Cockatoo (Sulphur-crested) Cacatua galerita
Species: C. galerita
Binomial name: Cacatua galerita
Common name: Sulphur-crested cockatoo
Cacatua galerita (Sulphur-crested cockatoo) is a relatively large, stocky, white cockatoo with the length of 48 - 55 cm and a weight of 815 - 975 g. It is native to wooded habitats in Australia and New Guinea and some of the islands of Indonesia.
It was introduced to New Zealand and is now naturalised. In New Zealand most populations are on the west coast of the North Island, though some are spreading east into the Bay of Plenty, Hawke’s Bay and Wairarapa. The largest populations are south of Port Waikato, and the Turakina and Pohangina Valleys. There are also small populations in the Waitakere ranges and at Wainuiomata, and on Banks Peninsula and the south of Dunedin in the South Island. They are wide-ranging and may be seen outside these core areas, though isolated birds may be free-ranging pets or cage-escapes.
It is a large stocky cockatoo that is mainly white, but it has pale yellow on its crest, under-wing and under-tail feathers. It has a large hooked black bill, red-brown eyes, short broad wings and a forward-curving yellow crest that fans out when aroused.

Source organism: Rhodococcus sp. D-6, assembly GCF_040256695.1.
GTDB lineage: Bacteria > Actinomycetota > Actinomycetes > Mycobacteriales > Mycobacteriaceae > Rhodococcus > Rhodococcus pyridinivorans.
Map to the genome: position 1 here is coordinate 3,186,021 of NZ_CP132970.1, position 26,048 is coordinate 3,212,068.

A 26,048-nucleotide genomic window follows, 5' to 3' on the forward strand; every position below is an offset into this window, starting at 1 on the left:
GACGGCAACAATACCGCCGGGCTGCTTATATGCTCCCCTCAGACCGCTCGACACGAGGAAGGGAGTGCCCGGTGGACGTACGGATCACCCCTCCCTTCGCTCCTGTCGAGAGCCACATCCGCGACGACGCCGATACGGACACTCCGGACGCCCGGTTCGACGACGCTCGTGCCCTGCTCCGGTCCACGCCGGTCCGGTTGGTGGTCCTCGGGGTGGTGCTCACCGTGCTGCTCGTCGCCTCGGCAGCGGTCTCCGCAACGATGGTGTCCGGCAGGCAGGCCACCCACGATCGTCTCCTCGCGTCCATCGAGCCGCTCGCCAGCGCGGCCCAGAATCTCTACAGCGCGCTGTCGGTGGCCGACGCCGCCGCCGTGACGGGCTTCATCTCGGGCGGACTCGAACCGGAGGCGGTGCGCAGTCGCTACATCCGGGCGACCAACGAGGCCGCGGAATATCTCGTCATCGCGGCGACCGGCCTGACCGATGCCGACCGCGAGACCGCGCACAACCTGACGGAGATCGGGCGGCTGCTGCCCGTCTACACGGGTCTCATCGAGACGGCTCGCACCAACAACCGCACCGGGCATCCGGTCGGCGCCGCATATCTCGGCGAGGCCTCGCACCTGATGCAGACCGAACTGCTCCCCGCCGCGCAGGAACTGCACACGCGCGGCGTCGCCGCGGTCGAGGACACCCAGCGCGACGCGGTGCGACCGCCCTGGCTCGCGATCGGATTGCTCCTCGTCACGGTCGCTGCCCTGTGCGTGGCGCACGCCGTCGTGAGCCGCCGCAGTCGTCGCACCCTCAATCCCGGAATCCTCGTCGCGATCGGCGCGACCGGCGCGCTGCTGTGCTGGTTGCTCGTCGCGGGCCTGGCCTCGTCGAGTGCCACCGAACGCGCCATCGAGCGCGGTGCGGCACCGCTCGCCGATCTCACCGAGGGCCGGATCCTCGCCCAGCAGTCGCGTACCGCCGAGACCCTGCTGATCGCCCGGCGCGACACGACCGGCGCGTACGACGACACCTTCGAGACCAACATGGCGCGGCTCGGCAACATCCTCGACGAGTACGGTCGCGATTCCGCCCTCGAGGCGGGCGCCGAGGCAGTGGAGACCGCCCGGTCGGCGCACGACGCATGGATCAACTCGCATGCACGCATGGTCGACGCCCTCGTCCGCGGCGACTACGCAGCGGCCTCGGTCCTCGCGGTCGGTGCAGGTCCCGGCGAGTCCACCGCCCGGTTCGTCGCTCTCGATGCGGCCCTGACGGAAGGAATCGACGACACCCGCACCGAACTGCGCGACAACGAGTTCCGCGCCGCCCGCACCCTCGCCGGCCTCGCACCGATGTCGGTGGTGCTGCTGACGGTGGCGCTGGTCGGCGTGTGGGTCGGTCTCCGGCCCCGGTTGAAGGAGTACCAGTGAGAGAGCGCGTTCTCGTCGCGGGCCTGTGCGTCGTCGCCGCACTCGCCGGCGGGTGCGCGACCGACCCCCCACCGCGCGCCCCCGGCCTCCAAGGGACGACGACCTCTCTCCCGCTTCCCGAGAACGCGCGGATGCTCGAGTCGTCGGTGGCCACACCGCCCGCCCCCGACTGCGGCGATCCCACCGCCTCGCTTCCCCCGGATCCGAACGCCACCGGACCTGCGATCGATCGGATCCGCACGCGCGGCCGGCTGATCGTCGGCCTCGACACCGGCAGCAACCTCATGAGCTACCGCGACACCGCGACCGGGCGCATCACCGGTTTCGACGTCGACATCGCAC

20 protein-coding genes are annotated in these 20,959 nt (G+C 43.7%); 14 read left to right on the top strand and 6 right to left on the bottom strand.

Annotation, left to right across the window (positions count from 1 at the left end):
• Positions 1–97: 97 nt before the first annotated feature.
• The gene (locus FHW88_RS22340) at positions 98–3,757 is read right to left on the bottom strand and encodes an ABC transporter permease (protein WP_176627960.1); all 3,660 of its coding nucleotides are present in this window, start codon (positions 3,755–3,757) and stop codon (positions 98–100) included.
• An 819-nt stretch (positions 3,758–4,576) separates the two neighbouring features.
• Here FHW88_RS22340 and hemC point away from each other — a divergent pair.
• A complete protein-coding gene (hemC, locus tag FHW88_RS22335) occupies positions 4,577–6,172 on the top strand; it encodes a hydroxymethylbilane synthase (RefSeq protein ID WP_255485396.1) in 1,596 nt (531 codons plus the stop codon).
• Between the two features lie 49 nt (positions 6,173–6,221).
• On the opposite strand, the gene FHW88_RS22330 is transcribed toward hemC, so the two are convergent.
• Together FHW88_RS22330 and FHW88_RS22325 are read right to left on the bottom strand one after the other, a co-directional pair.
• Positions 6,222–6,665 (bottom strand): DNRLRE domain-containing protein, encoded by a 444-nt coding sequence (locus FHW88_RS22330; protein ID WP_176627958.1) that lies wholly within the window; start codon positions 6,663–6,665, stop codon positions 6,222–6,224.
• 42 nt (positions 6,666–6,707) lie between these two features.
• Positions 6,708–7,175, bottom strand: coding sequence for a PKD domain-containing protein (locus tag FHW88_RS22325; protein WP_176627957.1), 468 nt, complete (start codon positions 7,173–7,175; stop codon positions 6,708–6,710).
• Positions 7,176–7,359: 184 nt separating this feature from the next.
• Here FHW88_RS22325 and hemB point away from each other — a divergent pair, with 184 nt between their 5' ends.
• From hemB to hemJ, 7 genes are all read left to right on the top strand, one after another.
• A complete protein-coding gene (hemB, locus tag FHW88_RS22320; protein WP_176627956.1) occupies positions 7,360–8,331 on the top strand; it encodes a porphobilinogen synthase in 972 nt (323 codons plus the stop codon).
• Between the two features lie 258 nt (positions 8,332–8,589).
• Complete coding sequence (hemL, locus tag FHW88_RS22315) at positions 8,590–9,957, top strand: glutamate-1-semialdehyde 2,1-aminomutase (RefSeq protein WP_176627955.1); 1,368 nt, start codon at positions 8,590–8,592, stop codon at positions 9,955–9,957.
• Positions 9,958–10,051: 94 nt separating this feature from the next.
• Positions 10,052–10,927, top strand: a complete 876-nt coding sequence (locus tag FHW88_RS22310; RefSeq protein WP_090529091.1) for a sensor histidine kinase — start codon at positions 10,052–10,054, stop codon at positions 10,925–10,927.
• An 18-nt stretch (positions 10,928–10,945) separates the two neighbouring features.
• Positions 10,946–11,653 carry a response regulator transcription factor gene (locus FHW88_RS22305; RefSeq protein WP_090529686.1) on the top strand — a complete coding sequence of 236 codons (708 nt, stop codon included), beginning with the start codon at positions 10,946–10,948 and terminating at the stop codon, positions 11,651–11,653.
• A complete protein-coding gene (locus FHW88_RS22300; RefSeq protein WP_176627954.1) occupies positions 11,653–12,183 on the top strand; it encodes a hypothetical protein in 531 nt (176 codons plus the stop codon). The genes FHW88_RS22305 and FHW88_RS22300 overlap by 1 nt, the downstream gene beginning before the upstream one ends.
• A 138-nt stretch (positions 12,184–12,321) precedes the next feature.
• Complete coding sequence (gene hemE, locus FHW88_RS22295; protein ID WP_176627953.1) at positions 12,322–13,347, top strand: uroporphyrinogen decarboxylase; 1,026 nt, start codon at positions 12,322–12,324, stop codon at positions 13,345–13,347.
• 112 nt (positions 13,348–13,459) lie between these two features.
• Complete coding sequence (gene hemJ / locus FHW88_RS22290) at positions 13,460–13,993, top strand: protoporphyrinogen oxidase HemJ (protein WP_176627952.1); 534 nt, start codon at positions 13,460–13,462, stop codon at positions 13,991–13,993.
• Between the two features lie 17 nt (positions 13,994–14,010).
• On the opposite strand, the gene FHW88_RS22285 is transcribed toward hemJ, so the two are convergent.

Females are slightly larger than males and juveniles have a paler eye, and some grey in the plumage. They use their heavy parrot bill to break open large nuts and seeds. They also eat fruit and berries, bulbous roots, grains, flowers, leaf buds and insect larvae. They roost and nest in bush. They usually build their nests high up in tree hollows which are lined with wood chips, where they lay two or three white eggs.
The penetrating screech of a sulphur-crested cockatoo means it is often heard before it is seen.
Blue dots show the distrubution of the Sulphur-crested cockatoo
Thanks to Wikipedia for text and information https://creativecommons.org/licenses/by-sa/3.0/